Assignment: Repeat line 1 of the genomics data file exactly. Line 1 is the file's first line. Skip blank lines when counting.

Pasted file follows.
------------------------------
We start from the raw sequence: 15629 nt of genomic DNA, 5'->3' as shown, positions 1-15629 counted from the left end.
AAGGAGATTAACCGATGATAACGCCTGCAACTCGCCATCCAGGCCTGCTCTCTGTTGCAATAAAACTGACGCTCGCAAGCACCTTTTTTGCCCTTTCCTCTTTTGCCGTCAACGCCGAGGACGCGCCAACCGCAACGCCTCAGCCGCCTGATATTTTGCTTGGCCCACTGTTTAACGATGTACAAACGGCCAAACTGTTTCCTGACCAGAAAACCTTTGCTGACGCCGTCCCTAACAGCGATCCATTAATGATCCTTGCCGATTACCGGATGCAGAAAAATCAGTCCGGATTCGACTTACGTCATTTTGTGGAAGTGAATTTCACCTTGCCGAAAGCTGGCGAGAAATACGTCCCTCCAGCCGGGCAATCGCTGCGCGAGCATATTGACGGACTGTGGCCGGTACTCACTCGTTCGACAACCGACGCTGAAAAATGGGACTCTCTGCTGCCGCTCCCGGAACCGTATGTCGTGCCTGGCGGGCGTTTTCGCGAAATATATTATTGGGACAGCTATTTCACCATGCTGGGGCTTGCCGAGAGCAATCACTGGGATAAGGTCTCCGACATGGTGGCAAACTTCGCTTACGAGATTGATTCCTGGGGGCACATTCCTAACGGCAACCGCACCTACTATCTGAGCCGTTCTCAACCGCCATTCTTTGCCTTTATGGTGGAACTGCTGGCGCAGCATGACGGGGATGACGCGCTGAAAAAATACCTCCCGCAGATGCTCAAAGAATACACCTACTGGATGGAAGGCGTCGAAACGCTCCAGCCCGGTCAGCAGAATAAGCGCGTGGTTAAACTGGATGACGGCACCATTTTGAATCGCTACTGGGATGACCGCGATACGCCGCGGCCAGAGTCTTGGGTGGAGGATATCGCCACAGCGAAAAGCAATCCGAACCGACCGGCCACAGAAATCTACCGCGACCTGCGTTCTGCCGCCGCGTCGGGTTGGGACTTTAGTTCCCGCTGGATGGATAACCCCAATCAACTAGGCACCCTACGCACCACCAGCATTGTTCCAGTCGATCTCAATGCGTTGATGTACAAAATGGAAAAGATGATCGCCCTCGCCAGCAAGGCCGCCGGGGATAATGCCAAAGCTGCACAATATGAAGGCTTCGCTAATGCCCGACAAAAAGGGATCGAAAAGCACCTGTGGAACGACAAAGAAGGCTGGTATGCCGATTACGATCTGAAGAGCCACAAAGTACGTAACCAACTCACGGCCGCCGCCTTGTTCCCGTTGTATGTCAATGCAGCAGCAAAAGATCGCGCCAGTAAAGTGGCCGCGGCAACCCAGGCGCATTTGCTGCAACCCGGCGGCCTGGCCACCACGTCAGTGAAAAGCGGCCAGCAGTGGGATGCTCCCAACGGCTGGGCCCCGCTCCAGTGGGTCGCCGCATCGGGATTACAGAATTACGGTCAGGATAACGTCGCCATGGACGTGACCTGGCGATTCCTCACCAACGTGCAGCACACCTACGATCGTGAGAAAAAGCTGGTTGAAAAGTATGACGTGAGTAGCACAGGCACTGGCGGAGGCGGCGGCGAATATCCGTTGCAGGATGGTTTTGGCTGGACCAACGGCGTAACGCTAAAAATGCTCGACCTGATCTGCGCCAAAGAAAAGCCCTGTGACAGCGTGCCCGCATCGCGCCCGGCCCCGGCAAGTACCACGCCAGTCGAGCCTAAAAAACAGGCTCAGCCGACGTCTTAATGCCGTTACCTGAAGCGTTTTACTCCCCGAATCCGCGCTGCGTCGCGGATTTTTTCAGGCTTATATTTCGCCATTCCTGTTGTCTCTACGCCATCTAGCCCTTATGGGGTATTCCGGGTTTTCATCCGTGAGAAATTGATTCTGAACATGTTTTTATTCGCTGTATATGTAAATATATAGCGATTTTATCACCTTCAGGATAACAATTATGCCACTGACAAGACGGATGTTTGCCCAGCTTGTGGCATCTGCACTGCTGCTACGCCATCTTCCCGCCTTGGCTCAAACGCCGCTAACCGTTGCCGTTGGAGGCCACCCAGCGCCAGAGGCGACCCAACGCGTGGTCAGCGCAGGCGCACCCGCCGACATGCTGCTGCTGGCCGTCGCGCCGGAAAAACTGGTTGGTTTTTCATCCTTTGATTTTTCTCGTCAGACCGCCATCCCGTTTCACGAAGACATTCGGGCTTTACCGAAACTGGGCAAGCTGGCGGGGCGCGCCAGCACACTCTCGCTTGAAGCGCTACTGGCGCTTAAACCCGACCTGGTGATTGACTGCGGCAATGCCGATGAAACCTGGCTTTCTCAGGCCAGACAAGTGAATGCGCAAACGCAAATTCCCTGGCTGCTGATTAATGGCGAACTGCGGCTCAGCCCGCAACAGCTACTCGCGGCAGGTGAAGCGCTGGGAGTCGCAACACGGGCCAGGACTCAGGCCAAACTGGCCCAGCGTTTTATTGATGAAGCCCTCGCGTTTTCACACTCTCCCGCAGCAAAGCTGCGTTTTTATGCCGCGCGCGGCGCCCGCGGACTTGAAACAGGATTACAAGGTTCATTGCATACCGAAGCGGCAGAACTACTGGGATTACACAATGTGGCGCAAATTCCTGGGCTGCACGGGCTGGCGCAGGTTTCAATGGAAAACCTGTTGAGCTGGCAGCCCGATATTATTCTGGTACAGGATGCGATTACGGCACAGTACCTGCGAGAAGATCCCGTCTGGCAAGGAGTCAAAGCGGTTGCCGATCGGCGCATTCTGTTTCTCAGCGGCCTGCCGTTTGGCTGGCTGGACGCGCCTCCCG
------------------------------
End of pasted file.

We start from the raw sequence: 15629 nt of genomic DNA, 5'->3' as shown, positions 1-15629 counted from the left end.